Digital transformation: 7 questions to consider
Far too many business and technology leaders view implementing cloud technology in the contact centre as the end game, but it is not. Migrating to the cloud is just the catalyst for driving a value-add digital transformation to deliver exceptional customer experiences.
Many organisations I have been speaking with recently ask “Where do we start?” given the complexities involved and the length of time required to transform digitally, it’s crucial for the entire transformation team to get and stay aligned on shared ideas, goals, and resources throughout the entire process.
To help organisations get the most value from cloud-based digital transformation, we suggest asking the following 7 questions.
When was the last time you had an amazing customer experience? Go around the table and each share a recent customer experience you enjoyed and describe why it was so memorable.
As the late Steve Jobs said; “You’ve got to start with the customer experience and work back toward the technology, not the other way around.” Drawing upon your own experiences is a good first step exercise because it helps identify “universal moments that matter” from the customer perspective and lets you explore what real-world CX success looks like.
What does successful digital transformation look like for your business? (For example: seamless omnichannel communications, more user-friendly systems, reduced operational costs, increased revenue, etc.) List out everyone’s priorities and talk about ways cloud technology connectivity can help meet each objective.
You may find IT leaders prioritise omnichannel communications where historical data and context is transferred between channels seamlessly and securely. Whereas, the business team may want to find new ways to reduce operating costs, deliver greater ROI, and contribute to a healthier bottom line.
Which channels do you want your customers to use the most? Rank the channels you want your customers to use when interacting with your brand (i.e. agent voice, webchat, email, mobile/SMS, social media, IVR/AI self-service, branch office/store, etc. )
Break down your current customer base by age. Write the approximate percentage for each category; Silent Generation: Age 73 – 94; Baby Boomer Generation: Age 54 – 72; Gen X: Age 38 – 53 Millennials; (Gen Y) Age 22 – 37; Gen Z (iGen) Age 0 – 21.
Research shows channel preferences change based on age. So, before you decide which channels you want to invest more in or drop, it’s important to consider the age breakdown of your customers with channel preferences – and then align your strategy accordingly. Otherwise, you may not deliver service the way your customers prefer to connect with you, and they will take their business to a brand who does.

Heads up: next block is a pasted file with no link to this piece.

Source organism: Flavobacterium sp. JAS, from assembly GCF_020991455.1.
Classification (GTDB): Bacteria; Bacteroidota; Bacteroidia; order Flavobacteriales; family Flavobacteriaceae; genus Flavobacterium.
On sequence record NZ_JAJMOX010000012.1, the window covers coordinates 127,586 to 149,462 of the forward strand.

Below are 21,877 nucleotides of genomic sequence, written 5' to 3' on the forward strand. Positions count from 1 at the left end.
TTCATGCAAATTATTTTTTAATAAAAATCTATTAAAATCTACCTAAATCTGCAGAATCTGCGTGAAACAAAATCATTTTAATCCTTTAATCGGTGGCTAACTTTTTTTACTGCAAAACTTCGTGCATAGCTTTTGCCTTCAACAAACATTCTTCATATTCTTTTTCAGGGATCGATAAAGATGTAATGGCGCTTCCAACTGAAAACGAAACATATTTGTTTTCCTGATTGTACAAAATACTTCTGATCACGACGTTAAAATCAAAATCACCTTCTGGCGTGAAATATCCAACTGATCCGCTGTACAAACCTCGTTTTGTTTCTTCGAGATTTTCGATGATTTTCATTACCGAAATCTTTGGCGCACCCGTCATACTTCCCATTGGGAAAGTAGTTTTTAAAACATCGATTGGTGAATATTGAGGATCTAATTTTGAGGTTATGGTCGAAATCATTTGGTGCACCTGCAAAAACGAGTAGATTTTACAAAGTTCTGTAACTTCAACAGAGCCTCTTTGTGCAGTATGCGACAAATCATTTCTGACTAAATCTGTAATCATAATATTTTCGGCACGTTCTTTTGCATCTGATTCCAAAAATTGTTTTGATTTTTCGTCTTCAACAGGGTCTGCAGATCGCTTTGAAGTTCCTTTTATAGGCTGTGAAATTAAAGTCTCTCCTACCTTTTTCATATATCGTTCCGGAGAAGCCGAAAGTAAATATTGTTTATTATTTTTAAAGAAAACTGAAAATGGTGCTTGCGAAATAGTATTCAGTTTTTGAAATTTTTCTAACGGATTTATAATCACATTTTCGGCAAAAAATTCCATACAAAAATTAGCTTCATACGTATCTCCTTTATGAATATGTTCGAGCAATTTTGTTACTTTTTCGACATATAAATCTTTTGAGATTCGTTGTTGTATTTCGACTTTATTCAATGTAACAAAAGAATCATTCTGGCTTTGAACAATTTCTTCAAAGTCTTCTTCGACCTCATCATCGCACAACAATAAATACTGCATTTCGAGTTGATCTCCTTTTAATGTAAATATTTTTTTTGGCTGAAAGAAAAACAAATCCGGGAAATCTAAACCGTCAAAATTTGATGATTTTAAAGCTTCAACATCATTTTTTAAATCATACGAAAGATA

What key metrics do you want to improve during your digital transformation? Talk though and rank the CX metrics that matter most to your company.
If you don’t have a shared understanding of what success looks like, you won’t know if you’ve achieved it. Aligning on the same key performance indicators before the transition makes it easier for the organisation to focus efforts and realise true success.
How does your company proactively reach out to customers? Think about what additional information, services, and solutions your customers find helpful. Perhaps it’s sending an SMS message to their mobile phone with a package tracking number or emailing a follow-up message to an insurance question with a link to their policy.
Think about the cloud technologies you will need to establish and maintain such personalised 1:1 communications. What channels do you use? Are your outreach efforts personalised? What prompts the need to reach out?
Customers want brands to engage with them on their terms. Taking the time to plan out proactive ways to interact with your customers – on topics of interest to them, in their preferred channels, and at times convenient for them – are key to differentiating your brand from competitors.
How do you envision onboarding and training employees on your new technology and systems?
Often, leaders hyper-focus on researching and investing in the best technology to bring their digital transformation to life and fail to think through how to train employees on all of it. And as a result, their big investment delivers very little return. When this happens, workers are frustrated because they don’t know how to use the technology to do their jobs effectively, and customers don’t receive the superior experiences the technology was supposed to deliver.
What are your biggest barriers to effective change? Deciding what to change is one thing, making the change stick is quite another. Look at each business unit and discuss areas where you may need to implement structured change management programs to ensure everyone – from manager to end-user – is onboard from start-to-finish.
Achieving a successful digital transformation is a multi-year, multi-person investment. Often, the process for getting people ready, willing, and able to accept and embrace new ways of working is the biggest challenge of all. Thinking through ways to overcome organisational change barriers before starting on the digital journey will help you complete the entire transformation on time and within budget.
Iain Banks, Regional VP International Markets, TTEC is responsible for developing TTEC's full International go-to-market business plan for sales, marketing and solutions. Iain is an experienced, senior-level business development professional with a career spanning more than 18 years in the Global BPO/Contact Centre environment, with a proven...